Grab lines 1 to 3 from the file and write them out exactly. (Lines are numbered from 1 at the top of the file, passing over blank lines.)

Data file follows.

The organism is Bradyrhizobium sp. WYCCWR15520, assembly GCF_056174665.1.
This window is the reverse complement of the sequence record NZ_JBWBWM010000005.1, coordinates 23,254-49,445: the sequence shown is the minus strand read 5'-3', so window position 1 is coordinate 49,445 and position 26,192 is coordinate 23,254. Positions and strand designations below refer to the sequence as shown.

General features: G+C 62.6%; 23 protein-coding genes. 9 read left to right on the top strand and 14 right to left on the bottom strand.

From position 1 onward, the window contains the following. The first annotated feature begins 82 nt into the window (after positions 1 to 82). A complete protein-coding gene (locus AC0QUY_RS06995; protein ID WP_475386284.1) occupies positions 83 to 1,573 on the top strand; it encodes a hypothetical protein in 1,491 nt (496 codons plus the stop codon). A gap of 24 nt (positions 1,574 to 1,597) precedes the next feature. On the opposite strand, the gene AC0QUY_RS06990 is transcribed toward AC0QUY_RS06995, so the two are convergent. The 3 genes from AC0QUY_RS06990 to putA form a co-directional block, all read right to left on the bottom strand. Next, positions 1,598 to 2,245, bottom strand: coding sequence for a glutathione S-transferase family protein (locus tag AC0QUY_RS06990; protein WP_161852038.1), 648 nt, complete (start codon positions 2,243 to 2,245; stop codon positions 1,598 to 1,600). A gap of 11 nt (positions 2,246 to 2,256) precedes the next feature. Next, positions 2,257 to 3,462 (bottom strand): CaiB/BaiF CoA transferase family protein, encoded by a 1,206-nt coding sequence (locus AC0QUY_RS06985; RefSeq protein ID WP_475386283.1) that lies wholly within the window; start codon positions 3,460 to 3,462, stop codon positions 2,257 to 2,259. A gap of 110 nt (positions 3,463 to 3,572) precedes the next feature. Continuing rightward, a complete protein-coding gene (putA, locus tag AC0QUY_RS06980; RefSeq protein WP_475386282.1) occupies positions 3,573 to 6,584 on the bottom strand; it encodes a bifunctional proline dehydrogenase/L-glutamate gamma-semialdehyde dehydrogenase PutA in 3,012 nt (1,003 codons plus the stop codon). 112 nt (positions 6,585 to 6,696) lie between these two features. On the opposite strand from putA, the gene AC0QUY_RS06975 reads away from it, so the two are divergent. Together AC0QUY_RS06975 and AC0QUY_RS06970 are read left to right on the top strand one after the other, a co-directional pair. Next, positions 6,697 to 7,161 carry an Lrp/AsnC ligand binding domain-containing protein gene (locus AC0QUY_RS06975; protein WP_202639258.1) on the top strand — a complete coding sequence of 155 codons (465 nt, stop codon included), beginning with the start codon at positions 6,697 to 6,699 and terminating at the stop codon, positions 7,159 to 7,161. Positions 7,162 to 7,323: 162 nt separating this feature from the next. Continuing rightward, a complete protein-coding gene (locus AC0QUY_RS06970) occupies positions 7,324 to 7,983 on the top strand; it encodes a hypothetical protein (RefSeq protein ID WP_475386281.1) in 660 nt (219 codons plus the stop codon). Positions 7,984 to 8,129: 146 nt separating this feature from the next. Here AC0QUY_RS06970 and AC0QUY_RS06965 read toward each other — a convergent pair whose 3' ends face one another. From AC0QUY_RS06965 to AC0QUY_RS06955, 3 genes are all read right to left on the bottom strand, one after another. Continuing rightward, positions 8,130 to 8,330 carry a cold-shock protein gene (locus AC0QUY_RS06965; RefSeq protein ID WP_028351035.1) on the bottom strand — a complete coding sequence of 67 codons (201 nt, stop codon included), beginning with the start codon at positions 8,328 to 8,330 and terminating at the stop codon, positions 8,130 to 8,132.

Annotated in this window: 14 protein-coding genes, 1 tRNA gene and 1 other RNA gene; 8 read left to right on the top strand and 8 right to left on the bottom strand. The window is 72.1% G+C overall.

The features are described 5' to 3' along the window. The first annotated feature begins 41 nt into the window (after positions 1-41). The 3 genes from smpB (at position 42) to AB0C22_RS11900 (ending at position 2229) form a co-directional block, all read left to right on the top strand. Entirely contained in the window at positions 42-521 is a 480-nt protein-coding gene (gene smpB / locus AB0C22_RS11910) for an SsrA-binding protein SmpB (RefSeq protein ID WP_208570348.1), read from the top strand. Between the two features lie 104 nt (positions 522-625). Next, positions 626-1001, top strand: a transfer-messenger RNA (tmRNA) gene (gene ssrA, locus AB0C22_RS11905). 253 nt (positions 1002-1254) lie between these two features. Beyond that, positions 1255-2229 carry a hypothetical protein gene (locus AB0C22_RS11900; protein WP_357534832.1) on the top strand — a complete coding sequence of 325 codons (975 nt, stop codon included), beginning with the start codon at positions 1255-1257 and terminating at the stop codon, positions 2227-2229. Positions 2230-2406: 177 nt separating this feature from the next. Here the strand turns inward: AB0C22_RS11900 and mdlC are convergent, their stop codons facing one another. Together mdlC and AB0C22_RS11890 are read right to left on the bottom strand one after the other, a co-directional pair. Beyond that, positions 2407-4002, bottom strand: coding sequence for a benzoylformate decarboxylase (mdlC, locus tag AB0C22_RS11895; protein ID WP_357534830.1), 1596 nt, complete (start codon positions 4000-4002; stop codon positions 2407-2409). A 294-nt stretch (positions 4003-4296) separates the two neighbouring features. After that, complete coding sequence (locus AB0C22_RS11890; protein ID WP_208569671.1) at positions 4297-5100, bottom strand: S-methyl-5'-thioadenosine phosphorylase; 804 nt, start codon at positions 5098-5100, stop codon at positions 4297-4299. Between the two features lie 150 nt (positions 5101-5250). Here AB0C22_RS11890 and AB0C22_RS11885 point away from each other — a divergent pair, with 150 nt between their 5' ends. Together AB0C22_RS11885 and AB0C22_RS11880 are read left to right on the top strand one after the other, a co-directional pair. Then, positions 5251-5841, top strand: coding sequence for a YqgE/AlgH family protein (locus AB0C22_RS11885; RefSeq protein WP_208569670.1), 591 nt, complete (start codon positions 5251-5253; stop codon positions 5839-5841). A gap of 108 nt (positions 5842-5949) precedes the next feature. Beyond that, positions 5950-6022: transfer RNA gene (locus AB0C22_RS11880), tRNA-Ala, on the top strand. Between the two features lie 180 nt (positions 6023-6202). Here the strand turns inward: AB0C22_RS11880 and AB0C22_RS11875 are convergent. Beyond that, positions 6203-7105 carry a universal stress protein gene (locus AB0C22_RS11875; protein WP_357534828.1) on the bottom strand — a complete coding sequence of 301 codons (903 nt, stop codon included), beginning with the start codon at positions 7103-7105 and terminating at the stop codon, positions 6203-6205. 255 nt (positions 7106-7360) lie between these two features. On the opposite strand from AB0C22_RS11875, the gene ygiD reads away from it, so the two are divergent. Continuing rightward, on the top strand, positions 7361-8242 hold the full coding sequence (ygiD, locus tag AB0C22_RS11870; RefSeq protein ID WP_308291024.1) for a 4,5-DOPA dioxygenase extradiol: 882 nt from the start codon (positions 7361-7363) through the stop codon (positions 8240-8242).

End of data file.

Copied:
The organism is Bradyrhizobium sp. WYCCWR15520, assembly GCF_056174665.1.
This window is the reverse complement of the sequence record NZ_JBWBWM010000005.1, coordinates 23,254-49,445: the sequence shown is the minus strand read 5'-3', so window position 1 is coordinate 49,445 and position 26,192 is coordinate 23,254. Positions and strand designations below refer to the sequence as shown.

General features: G+C 62.6%; 23 protein-coding genes. 9 read left to right on the top strand and 14 right to left on the bottom strand.